Note: Through the month of March I have been pondering several different concepts, one about the secular world and the other about the Christian world. Over the course of those musings, I began to realize that these seemingly unrelated concepts were united by the hypocrisy that they manifest. So I have decided to take several articles to write out some of those thoughts, first dealing with the secular aspect before moving into some thoughts about hypocrisy by professing Christians, and finally addressing how we overcome such hypocrisy.
Hypocrisy is a dangerous image to convey because of the destructive results that can ensue. It fractures society through sowing seeds of duplicity and distrust. Previously, I examined hypocrisy as a worldly initiative (you can read that article by clicking here). The culture is in the process of undermining the connection between belief and behavior, a concept that leads to the destruction of society by destroying meaningful relationships through hypocrisy.
Hypocrisy though, is not bound by social groups, ideological cliques, or analogous convictions. It takes form in whatever associations and classes exist at any given time. Therefore, Christians are not excluded from infiltration of hypocrisy. Consider Paul’s condemnation of the Romans (cf. Romans 1:18-2:11) or James’ admonition (James 2:1-13). Christians then, must be vigilant enough to guard against such infiltration and humble enough to examine themselves when it does infiltrate, leading us to consider how Christians also cultivate hypocrisy.
Christian Cultivation For years there has been a movement to transform the church so that it appears more appeasing to the world. The theory goes that in order to reach the world, the church must look like the world. Rational thinking should lead people to the conclusion that people disenfranchised with the world though, aren’t looking for more of the world, but less of it. Unfortunately, professing believers fail to recognize this and instead continue adopting the world in order to be accepted by it.
Christian Compromise The cultivation of hypocrisy within Christian circles begins with the Christian compromise. The body of Christ seeks worldly programs, initiatives, and mentalities without a thorough biblical evaluation. Under false rationalization, false exegesis, and false premises professing Christians have compromised God’s values for their own. This exchange is simply the Christian version of the worldly initiative in which there is a disconnect between belief and behavior. While confessing a belief in Christ, they have indicated that behavior does not need to reflect Christ as demonstrated by rejection of certain points of Scripture (i.e. homosexuality, marriage, divorce, etc.) while elevating other points (i.e. love) to the point of idolatry so that it displaces God’s truth and becomes a standard that not even Christ himself can fulfill.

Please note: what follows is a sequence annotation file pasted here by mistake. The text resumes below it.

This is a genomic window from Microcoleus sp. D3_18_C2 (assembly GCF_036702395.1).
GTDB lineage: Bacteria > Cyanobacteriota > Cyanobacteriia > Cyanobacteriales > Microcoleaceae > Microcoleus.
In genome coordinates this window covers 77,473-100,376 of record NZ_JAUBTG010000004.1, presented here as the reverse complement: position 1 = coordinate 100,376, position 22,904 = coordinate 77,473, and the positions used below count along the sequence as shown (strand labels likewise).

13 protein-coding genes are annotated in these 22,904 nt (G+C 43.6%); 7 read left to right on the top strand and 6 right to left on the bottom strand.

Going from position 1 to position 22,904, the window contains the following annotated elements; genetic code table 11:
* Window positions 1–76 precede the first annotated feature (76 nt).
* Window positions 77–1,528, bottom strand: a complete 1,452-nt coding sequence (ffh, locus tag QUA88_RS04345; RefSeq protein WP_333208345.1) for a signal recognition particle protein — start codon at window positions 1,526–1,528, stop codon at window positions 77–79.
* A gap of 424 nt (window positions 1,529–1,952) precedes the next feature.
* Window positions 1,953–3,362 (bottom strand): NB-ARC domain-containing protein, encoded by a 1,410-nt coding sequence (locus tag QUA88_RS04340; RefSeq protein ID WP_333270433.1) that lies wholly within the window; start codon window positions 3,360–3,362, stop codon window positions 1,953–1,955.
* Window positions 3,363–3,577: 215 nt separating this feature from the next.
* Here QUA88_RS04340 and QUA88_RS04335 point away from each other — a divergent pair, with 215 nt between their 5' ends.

Christian Collapse Unfortunately, compromise engineers collapse in the following ways:
It destroys certainty: When belief and behavior do not match, people can no longer be certain who the other person is. The result is a lack of trust and unwillingness to give confidence to others.
It destroys testimony: The most obvious impact is the destruction of one’s testimony. When belief or behavior do not convey the same thing, it takes away the reliability of a person’s testimony.
It destroys opportunity: Finally, the destruction of testimony and trust will result in lost opportunities to share the genuine message of Christ.
The destruction of opportunity is the direct opposite of what those cultivating compromise are attempting to accomplish. The goal is to reach the world by looking like the world, yet the opportunity is lost because the compromise indicates that Christians cannot be trusted because belief and behavior do not match.
Such a discussion requires a differentiation and an acknowledgment. First, we must differentiate between condemnation and accountability. As Christians who love one another, there is a bond that requires mutual accountability for the sake of building up the body of Christ and honoring God. However, this is done without judgment and with loving reproof. Second, we must acknowledge our imperfection. The call to get rid of hypocrisy recognizes that we make mistakes, we will fail, and we are sinners. Overcoming hypocrisy then means we handle our failures in a biblical way that acknowledges that. There is a difference between a Christian who condemns everyone else while refusing to admit his or her own sins and the Christian who seeks accountability and growth for himself/herself and others.
Therefore, Christians are not immune from this worldly initiative that promotes, or even generates, hypocrisy. However, before turning to the removal of it from our lives, we must first submit to a humble examination of ourselves and acknowledge its existence. Only then can we begin the next steps, which will be discussed next week in the final part.
Photo “The Egg” courtesy of user Shaojin Alitano Tio and Flickr.